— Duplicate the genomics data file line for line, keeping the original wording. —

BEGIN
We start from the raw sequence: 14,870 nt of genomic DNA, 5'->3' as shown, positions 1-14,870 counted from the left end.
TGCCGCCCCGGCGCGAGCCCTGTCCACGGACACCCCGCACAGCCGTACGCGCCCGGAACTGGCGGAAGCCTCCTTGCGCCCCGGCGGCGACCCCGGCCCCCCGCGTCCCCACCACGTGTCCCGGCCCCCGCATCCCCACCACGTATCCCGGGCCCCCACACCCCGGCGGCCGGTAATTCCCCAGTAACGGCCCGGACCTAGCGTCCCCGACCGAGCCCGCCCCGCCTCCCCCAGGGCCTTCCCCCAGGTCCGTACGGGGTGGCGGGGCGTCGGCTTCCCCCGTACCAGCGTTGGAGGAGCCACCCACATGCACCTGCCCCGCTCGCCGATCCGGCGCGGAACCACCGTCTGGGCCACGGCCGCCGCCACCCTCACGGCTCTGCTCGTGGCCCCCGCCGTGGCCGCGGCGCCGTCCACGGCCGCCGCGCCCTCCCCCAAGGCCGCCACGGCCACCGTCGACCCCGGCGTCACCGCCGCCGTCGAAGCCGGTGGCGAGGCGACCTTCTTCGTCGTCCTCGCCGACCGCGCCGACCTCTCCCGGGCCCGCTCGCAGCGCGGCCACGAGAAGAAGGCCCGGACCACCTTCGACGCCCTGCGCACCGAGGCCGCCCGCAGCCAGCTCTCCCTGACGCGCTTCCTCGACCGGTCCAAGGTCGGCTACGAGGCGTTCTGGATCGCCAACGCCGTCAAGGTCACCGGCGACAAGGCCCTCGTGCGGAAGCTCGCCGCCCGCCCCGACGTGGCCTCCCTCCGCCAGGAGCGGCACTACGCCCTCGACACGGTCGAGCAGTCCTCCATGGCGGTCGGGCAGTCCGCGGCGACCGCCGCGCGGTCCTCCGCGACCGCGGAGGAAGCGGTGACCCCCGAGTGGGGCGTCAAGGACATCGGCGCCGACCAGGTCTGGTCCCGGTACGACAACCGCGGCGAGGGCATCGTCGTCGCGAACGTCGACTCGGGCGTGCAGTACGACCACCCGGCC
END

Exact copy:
We start from the raw sequence: 14,870 nt of genomic DNA, 5'->3' as shown, positions 1-14,870 counted from the left end.
TGCCGCCCCGGCGCGAGCCCTGTCCACGGACACCCCGCACAGCCGTACGCGCCCGGAACTGGCGGAAGCCTCCTTGCGCCCCGGCGGCGACCCCGGCCCCCCGCGTCCCCACCACGTGTCCCGGCCCCCGCATCCCCACCACGTATCCCGGGCCCCCACACCCCGGCGGCCGGTAATTCCCCAGTAACGGCCCGGACCTAGCGTCCCCGACCGAGCCCGCCCCGCCTCCCCCAGGGCCTTCCCCCAGGTCCGTACGGGGTGGCGGGGCGTCGGCTTCCCCCGTACCAGCGTTGGAGGAGCCACCCACATGCACCTGCCCCGCTCGCCGATCCGGCGCGGAACCACCGTCTGGGCCACGGCCGCCGCCACCCTCACGGCTCTGCTCGTGGCCCCCGCCGTGGCCGCGGCGCCGTCCACGGCCGCCGCGCCCTCCCCCAAGGCCGCCACGGCCACCGTCGACCCCGGCGTCACCGCCGCCGTCGAAGCCGGTGGCGAGGCGACCTTCTTCGTCGTCCTCGCCGACCGCGCCGACCTCTCCCGGGCCCGCTCGCAGCGCGGCCACGAGAAGAAGGCCCGGACCACCTTCGACGCCCTGCGCACCGAGGCCGCCCGCAGCCAGCTCTCCCTGACGCGCTTCCTCGACCGGTCCAAGGTCGGCTACGAGGCGTTCTGGATCGCCAACGCCGTCAAGGTCACCGGCGACAAGGCCCTCGTGCGGAAGCTCGCCGCCCGCCCCGACGTGGCCTCCCTCCGCCAGGAGCGGCACTACGCCCTCGACACGGTCGAGCAGTCCTCCATGGCGGTCGGGCAGTCCGCGGCGACCGCCGCGCGGTCCTCCGCGACCGCGGAGGAAGCGGTGACCCCCGAGTGGGGCGTCAAGGACATCGGCGCCGACCAGGTCTGGTCCCGGTACGACAACCGCGGCGAGGGCATCGTCGTCGCGAACGTCGACTCGGGCGTGCAGTACGACCACCCGGCC